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Argentina’s Burgeoning Milk Production Worries U.S. Dairy Exporters

June 4, 1997

There’s a deep pool of milk sitting at the other end of the Western Hemisphere, and it’s getting deeper all the time.

It’s starting to make the U.S. dairy industry a little nervous. Three UW–Madison agricultural economists went to the southern end of South America recently to see for themselves.

Edward Jesse, Brad Barham and Tom Cox spent a couple of weeks visiting dairy farms and processing plants.

Their conclusion: Anyone with plans to export U.S. dairy products better keep one eye on Argentina.

How can Argentina produce milk so cheaply?

Argentinean cows graze on the pampas, a rich, deep prairie that covers roughly a quarter of the country. These lands yield about 5 tons/acre of alfalfa without any fertilizer. The mild climate allows year-round grazing, and keeps down the cost of housing. Pasturing animals also eliminates most of the cost of manure handling. Cows receive some supplemental grain and silage during the dry season, but the deep soils make raising those crops quite economical.

The Wisconsin visitors learned that the average producer's investment in Argentina ranges from $1,000 to $1,500 per cow. A typical Wisconsin farmer's investment ranges from $7,200 to $7,800 per cow.

Another factor: There are essentially no environmental regulations - which Jesse says probably reduces costs by about 50 cents per hundredweight.

“The visit was sobering,” says Jesse. “We saw a country with considerable potential for expansion in dairy exports and a cost of production that’s roughly half that of the United States. If international markets improve, milk is more likely to flow from there than here.”

Using its vast grasslands – the pampas – as a cheap feed source, Argentina has been adding 100,000 cows annually since 1990.

The economists were told that by the year 2000, Argentina will likely be producing 22 billion pounds of milk annually – twice what it was producing in 1990 and 150 percent of what it will likely need for domestic use.

The big worry, Jesse explains, is the possibility that Argentinean exporters will target Mexico. If so, they’ll be going head to head with U.S. dairy exporters, who see Mexico as their number-one growth market.

“Mexico is already the world’s leading importer of nonfat dry milk, and most knowledgeable sources anticipate substantial increases in purchases of other products – especially cheese, and in northern Mexico, fluid milk,” Jesse explains.

Mexico’s economy is expected to strengthen, but it is unlikely to ever become self-sufficient in dairying. In short, it’s an ideal market for the United States.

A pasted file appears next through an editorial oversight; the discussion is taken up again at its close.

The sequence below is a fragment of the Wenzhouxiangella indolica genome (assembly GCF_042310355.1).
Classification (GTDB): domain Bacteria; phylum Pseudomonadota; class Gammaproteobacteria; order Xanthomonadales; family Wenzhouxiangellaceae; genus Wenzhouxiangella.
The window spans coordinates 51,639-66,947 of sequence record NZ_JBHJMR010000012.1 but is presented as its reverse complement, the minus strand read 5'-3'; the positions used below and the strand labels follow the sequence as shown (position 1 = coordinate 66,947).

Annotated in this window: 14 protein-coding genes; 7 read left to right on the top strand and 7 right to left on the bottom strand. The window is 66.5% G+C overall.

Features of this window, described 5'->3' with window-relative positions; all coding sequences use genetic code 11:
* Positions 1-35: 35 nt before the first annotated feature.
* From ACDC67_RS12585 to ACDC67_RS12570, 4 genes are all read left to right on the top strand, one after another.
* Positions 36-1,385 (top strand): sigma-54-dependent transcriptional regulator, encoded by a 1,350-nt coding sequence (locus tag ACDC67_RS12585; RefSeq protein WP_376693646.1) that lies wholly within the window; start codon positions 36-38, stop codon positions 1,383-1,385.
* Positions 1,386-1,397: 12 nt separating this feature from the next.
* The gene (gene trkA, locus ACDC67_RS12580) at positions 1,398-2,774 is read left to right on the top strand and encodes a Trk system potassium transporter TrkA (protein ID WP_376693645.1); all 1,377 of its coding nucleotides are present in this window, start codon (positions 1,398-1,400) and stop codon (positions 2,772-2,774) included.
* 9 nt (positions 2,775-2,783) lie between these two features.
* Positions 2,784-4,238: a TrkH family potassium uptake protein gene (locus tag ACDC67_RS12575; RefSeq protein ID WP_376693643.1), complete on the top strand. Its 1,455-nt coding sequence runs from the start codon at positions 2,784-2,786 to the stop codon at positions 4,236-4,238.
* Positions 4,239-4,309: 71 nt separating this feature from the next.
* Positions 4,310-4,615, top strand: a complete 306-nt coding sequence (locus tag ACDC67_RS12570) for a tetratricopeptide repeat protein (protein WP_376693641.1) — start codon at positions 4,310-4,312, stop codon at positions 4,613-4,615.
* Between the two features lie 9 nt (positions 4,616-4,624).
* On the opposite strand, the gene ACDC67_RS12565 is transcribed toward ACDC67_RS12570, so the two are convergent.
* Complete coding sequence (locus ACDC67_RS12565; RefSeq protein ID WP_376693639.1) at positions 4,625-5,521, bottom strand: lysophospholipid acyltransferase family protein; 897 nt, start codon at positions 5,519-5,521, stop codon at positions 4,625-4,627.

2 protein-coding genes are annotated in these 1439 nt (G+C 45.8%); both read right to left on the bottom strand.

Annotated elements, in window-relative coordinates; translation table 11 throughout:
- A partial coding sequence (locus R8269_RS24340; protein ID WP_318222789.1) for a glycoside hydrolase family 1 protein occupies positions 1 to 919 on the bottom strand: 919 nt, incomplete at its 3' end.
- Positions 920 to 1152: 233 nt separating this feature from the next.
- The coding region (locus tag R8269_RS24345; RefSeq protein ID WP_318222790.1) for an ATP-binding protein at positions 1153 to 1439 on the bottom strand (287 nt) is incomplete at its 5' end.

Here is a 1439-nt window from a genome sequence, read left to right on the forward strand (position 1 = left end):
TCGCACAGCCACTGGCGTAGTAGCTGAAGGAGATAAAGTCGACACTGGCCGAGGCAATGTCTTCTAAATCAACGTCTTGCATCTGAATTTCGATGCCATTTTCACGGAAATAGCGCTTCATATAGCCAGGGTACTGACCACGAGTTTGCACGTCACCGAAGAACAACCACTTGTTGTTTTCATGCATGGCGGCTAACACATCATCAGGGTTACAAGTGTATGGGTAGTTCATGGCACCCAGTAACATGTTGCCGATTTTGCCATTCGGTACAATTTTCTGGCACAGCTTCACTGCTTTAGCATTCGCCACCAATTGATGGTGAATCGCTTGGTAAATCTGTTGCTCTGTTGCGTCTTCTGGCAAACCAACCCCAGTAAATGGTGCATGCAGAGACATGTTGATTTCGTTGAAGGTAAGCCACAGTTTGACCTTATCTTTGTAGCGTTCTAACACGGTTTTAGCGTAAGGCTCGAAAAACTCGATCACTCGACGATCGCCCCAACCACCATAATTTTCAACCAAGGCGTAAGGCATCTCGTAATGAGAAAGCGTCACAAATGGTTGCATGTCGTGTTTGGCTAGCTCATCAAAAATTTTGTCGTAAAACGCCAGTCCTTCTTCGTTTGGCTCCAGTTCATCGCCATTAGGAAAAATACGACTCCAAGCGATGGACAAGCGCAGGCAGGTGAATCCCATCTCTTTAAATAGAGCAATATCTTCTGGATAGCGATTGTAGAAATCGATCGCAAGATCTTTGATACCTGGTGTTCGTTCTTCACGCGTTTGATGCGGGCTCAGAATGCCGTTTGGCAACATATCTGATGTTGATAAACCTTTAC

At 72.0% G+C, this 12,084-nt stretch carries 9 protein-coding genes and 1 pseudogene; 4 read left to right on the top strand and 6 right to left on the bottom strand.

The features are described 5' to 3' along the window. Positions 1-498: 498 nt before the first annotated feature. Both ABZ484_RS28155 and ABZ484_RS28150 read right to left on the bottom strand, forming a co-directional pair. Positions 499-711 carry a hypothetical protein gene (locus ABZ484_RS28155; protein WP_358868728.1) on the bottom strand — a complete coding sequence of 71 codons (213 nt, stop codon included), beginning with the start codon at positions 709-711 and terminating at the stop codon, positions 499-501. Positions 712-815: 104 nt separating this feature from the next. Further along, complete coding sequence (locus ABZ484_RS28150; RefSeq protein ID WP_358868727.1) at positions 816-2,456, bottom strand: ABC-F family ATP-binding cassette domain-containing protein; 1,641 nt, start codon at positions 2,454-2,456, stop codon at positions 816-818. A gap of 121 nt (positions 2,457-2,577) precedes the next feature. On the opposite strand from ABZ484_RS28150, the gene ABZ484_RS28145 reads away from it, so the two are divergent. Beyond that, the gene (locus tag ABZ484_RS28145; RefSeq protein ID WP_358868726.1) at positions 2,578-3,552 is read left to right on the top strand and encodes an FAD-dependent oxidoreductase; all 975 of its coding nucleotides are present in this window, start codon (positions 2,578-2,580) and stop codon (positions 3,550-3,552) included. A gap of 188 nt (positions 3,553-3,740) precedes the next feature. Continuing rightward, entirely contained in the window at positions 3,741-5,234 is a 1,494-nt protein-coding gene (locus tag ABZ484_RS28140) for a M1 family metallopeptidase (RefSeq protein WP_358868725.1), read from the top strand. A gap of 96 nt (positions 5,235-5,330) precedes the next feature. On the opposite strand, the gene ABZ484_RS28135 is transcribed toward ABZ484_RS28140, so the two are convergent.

“The North American Free Trade Agreement was sold to Wisconsin dairy farmers partly on the grounds that we’d have a strong Mexican market,” Jesse says. Back then, he notes, Argentina was not a dairy export threat.

But if Argentina wants to target Mexico, they’d be very tough competitors. An Argentinean government research economist told the visitors that farmers in his country can produce 100 pounds of milk for $6.80, including land costs. The comparable cost is $11- $12 in Wisconsin and about $10 in the southwestern United States.

Will the United States and Argentina actually end up going head-to-head in Mexico? That depends on several factors, Jesse explains.

  • How much milk will be soaked up by Brazil? With a population of 165 million, Brazil can drink a lot of milk. “Brazil is 89 percent self-sufficient in dairying, but with such a large population, that other 11 percent represents a huge market,” Jesse points out. “If the Brazilian economy strengthens, Brazil will be able to absorb most of Argentina’s exports. Brazil is the most logical place to expand, because there are no tariffs between nations that are signatories to MERCOSUR, a South American trade pact.”
  • To what extent will dairy displace beef in Argentina? The big push in dairying has been driven to a large extent by the collapse of beef markets. Dairy cows are grazing on the pampas where beef cattle used to roam. *What will happen with world oilseed markets? The rich pampas land that works great for dairy pastures is also great for grain. The better the market for soybeans and other oilseed crops, the slower Argentina’s dairy capacity will expand.
  • What will happen to world dairy prices? “If current market prices hold, Argentina can produce and compete very profitably,” Jesse days. Because of the GATT – the General Agreement on Tariffs and Trade – European export subsidies will decrease somewhat, which should bring some price improvement. How much European exports will decline is uncertain.

Money for the trip to Argentina came from the UW–Madison’s Babcock Institute for International Dairy Trade and Development.

William Dobson, the Institute’s director, says the upward production trends in the southern part of South America have been watched by major U.S. dairy exporters and U.S. Department of Agriculture officials for some time.

“It’s known that Argentina is likely to be a strong competitor,” Dobson says. “We thought it would be a good idea to do some field research to better assess their strength.”

Ed Jesse, 608-262-4591,

Tags: research